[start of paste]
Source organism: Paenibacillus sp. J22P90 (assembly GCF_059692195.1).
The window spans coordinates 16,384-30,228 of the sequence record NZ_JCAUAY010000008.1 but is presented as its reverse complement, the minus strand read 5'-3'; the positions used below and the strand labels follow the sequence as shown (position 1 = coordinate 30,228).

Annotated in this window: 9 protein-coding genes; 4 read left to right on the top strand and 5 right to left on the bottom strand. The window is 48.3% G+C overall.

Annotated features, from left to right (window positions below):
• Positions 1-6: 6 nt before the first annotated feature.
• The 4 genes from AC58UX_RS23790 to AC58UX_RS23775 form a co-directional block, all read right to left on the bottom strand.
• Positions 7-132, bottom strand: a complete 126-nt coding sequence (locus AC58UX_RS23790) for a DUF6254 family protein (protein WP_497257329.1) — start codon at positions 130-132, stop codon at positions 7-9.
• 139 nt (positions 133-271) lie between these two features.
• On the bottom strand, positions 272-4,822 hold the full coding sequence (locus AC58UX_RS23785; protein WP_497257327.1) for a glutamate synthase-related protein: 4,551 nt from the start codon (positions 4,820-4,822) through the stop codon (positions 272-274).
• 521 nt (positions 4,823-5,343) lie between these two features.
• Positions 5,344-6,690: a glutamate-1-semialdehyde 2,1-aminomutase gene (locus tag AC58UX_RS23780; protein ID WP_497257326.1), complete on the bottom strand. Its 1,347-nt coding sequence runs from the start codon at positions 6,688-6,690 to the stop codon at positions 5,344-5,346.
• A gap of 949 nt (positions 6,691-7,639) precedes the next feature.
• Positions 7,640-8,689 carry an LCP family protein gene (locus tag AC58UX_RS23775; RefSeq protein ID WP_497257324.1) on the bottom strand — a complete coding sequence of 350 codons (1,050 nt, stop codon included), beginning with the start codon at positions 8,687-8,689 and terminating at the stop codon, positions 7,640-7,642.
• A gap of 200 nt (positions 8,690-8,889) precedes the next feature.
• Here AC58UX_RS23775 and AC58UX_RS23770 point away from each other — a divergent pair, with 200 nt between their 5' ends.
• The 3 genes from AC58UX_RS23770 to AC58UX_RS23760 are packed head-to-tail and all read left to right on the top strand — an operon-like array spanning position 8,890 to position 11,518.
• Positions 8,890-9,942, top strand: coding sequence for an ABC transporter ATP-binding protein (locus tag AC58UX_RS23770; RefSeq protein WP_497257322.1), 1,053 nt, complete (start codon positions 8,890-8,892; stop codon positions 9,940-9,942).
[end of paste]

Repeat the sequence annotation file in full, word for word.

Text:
Source organism: Paenibacillus sp. J22P90 (assembly GCF_059692195.1).
The window spans coordinates 16,384-30,228 of the sequence record NZ_JCAUAY010000008.1 but is presented as its reverse complement, the minus strand read 5'-3'; the positions used below and the strand labels follow the sequence as shown (position 1 = coordinate 30,228).

Annotated in this window: 9 protein-coding genes; 4 read left to right on the top strand and 5 right to left on the bottom strand. The window is 48.3% G+C overall.

Annotated features, from left to right (window positions below):
• Positions 1-6: 6 nt before the first annotated feature.
• The 4 genes from AC58UX_RS23790 to AC58UX_RS23775 form a co-directional block, all read right to left on the bottom strand.
• Positions 7-132, bottom strand: a complete 126-nt coding sequence (locus AC58UX_RS23790) for a DUF6254 family protein (protein WP_497257329.1) — start codon at positions 130-132, stop codon at positions 7-9.
• 139 nt (positions 133-271) lie between these two features.
• On the bottom strand, positions 272-4,822 hold the full coding sequence (locus AC58UX_RS23785; protein WP_497257327.1) for a glutamate synthase-related protein: 4,551 nt from the start codon (positions 4,820-4,822) through the stop codon (positions 272-274).
• 521 nt (positions 4,823-5,343) lie between these two features.
• Positions 5,344-6,690: a glutamate-1-semialdehyde 2,1-aminomutase gene (locus tag AC58UX_RS23780; protein ID WP_497257326.1), complete on the bottom strand. Its 1,347-nt coding sequence runs from the start codon at positions 6,688-6,690 to the stop codon at positions 5,344-5,346.
• A gap of 949 nt (positions 6,691-7,639) precedes the next feature.
• Positions 7,640-8,689 carry an LCP family protein gene (locus tag AC58UX_RS23775; RefSeq protein ID WP_497257324.1) on the bottom strand — a complete coding sequence of 350 codons (1,050 nt, stop codon included), beginning with the start codon at positions 8,687-8,689 and terminating at the stop codon, positions 7,640-7,642.
• A gap of 200 nt (positions 8,690-8,889) precedes the next feature.
• Here AC58UX_RS23775 and AC58UX_RS23770 point away from each other — a divergent pair, with 200 nt between their 5' ends.
• The 3 genes from AC58UX_RS23770 to AC58UX_RS23760 are packed head-to-tail and all read left to right on the top strand — an operon-like array spanning position 8,890 to position 11,518.
• Positions 8,890-9,942, top strand: coding sequence for an ABC transporter ATP-binding protein (locus tag AC58UX_RS23770; RefSeq protein WP_497257322.1), 1,053 nt, complete (start codon positions 8,890-8,892; stop codon positions 9,940-9,942).